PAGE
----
Entitlement vs. Ownership

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Currently in both independent and agency adoptions, adoptive parents and birth parents are coming together with much openness. In the 1980's, both the American Adoption Congress and the Child Welfare League of America passed resolutions recommending open adoption as standard practice.

Is having initial openness along with a comprehensive health history enough? Is it enough to have pictures and letters for the child from the birth family? Does openness solve most problems for the child concerning roots? Do ongoing visitation and contact with birth family help?

Open adoption is important it can provide a sense of roots and continuity not seen in confidential placements. With secrecy, feelings of shame and inadequacy begin to dissolve. But, beyond open placement every family choosing to adopt must consciously know and work with the issue of "entitlement." No, openness isn't enough.


In her book Raising Adopted Children, author Lois Melina states: Developing a sense that a child "belongs" in the family, even though he/she wasn't born into it, is a crucial test for adoptive parents. Unless parents develop a sense that the child is really theirs, they will have difficulty accepting that the child is really theirs. They will have difficulty accepting their right to act as parents.

She further says that a follow-up study by Benson Jaffee and David Fanshel suggests "that the amount of entitlement parents feel can be determined by looking at the extent to which they take risks with their children, deal with separation, handle discipline and discuss adoption with their child and others."


When working with a prospective adoptive couple or single, the issue of infertility resolution should be considered. Even preferential adopters need to do work in this area. Questions to ask are:

What has been done regarding the grief process when not able to give birth?
Has the family or individual been in a support group such as Resolve or have they had individual counseling?
Are they in denial thinking this longed for "magical child" will fill the void?
Are they angry, even furious because of this?
Can they describe the grieving process, healing and letting go?
Generally if they can't describe it, they haven't done it.

We know when there is a loss in our lives, there is no such thing as "complete resolution." There are times when sadness and grief will reappear and recycle. Those who have done the majority of this work will not become stuck feeling undeserving, victimized, cheated or angry.


Claiming behavior precedes entitlement. In several ways, it is important that the family feel it has a right to the child. The family will want to have a strong self-concept and a commitment to the adoptive relationship. As would be expected, parents who have a solid base of self-esteem are better able to show claiming behavior.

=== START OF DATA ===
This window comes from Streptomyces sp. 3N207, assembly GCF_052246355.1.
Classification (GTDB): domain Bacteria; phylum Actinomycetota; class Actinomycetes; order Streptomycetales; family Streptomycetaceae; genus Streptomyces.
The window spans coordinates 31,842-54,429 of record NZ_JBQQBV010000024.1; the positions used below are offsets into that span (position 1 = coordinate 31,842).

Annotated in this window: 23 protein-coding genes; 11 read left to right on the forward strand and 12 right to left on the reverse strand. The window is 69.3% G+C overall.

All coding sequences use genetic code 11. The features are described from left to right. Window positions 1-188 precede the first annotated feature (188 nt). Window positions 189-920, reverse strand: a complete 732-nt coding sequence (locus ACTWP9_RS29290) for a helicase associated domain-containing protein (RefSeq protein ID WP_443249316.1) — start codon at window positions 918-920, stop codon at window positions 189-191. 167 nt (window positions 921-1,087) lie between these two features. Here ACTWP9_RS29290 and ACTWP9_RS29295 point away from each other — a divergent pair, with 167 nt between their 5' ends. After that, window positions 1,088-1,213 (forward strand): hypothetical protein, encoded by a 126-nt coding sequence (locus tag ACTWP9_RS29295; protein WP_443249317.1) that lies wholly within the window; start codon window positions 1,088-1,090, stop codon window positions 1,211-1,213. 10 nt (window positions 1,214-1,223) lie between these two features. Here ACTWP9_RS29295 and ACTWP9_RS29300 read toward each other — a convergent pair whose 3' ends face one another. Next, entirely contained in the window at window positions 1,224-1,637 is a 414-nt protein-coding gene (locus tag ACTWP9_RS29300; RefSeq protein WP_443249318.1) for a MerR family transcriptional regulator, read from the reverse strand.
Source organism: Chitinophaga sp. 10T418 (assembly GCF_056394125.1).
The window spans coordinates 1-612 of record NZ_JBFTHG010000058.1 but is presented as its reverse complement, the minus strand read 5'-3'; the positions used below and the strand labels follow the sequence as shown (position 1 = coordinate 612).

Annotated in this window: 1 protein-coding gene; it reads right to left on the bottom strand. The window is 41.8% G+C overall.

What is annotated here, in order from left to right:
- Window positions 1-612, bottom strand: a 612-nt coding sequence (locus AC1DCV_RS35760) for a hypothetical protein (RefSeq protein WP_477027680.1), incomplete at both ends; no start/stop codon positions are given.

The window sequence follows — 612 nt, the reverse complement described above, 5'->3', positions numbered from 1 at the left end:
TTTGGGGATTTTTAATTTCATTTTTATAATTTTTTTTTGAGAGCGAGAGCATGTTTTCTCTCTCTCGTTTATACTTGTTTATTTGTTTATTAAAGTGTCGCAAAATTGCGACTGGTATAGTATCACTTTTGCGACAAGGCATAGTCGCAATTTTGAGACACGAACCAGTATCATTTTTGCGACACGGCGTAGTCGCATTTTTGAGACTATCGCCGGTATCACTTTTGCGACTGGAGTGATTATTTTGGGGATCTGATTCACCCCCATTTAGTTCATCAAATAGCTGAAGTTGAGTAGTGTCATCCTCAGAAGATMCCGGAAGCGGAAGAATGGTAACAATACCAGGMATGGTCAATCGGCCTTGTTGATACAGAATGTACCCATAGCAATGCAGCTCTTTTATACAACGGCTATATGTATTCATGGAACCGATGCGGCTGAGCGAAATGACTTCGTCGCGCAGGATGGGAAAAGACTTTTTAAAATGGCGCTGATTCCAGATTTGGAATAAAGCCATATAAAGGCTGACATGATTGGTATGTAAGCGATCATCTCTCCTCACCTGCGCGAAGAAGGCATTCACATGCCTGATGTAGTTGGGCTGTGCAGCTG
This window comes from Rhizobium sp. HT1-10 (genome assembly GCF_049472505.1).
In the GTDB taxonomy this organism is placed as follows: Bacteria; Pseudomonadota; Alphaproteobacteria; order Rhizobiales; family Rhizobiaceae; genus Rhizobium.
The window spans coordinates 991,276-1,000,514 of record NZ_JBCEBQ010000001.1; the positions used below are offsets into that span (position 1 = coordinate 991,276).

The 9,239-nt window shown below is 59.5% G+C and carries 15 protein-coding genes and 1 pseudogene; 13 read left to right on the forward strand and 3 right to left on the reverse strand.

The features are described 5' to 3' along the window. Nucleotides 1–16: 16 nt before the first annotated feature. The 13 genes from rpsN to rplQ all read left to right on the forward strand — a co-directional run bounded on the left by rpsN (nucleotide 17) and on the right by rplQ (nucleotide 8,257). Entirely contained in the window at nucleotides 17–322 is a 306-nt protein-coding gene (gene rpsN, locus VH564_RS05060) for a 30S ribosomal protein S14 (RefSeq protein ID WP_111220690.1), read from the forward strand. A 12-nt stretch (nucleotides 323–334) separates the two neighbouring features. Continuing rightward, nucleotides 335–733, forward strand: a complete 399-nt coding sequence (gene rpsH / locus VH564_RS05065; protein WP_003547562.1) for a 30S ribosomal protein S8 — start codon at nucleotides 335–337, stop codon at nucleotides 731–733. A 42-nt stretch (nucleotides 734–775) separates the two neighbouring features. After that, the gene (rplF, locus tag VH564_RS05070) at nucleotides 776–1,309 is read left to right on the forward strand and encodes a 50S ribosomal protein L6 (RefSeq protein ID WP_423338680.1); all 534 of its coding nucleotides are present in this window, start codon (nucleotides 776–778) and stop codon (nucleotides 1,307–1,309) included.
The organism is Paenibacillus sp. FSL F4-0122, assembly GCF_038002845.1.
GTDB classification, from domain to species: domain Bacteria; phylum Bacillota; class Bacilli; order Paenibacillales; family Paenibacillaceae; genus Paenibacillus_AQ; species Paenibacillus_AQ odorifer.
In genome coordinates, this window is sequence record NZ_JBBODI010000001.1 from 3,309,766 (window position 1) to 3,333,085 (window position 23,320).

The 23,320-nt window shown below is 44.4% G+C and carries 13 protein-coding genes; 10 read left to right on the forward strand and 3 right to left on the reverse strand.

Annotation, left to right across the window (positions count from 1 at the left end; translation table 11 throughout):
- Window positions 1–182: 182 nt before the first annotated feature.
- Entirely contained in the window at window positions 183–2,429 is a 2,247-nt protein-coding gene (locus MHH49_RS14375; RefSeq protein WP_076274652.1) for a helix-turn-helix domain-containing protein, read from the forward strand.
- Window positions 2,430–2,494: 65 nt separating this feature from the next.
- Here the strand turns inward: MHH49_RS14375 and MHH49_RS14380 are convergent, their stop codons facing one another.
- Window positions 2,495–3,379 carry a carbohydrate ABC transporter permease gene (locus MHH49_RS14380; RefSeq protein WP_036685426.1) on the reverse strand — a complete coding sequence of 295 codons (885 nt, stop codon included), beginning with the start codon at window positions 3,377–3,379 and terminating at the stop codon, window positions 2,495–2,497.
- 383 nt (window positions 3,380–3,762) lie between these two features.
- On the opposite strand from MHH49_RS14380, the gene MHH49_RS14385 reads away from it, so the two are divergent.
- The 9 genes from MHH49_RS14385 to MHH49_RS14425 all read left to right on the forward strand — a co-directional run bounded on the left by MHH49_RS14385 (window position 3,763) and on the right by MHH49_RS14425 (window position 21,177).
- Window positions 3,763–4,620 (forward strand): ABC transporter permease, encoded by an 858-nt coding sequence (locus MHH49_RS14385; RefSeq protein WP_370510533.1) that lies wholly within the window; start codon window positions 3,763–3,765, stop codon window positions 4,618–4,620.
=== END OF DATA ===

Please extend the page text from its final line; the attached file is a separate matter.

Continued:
It is helpful to experience a psychological pregnancy with ritual. After, grieving pregnancy loss and having closure in this area, the adopting couple or single can begin preparing the home for the arrival al of the child. A full nursery can be readied and enjoyed prior to the child's arrival. Because rituals provide a way for people to express their feelings and because they signify change, these are signs that change will take place: In the past, children of adoption have sometimes arrived on short notice. Perhaps out of fear or superstition, pregnancy rituals have been little acknowledged.

Another sign that change is coming is by having a baby shower attended by family and friends. A shower is a way to share some of the feelings of uncertainty while, talking about hope and dreams for the future. While some pre-adoptive families will feel uncomfortable doing all of this prior to the arrival of a baby, my clients tell me consistently that they have no regrets about preparing a nursery and having a shower prior to the baby's arrival. It helps with the transition in thinking of themselves as parents-to-be.


Rituals following the arrival of a child will aid entitlement. A common traditional ritual is a christening ceremony. In open adoption, an entrustment ceremony where the baby is formally presented to the adoptive parents is another building block in feeling entitled. It is a way to acknowledge feelings of shared joy and sadness, loss and gain, and change...

Rituals provide a meaningful bridge out of secrecy and shame, which have been prevalent in traditional adoption. Children learn more from what we feel than what we say. Rituals celebrated with openness, love and pride send a strong message of-validation to those around us and, most importantly, to the infant or child. As frosting enhances a cake, so rituals optimize entitlement.

Entitlement is maximized when the family can have fun and be silly. Anyone still mired in infertility grief will be unable to be light-hearted and enjoy the child. As the "memory makers" for our children, we provide the rituals, traditions and values we think important. Light-hearted times will vary according to one's own parenting style and need not be expensive or elaborate. Children learn best in an atmosphere that is relaxed and fun. When we can play, laugh and spread out joy to our children and others, entitlement thrives.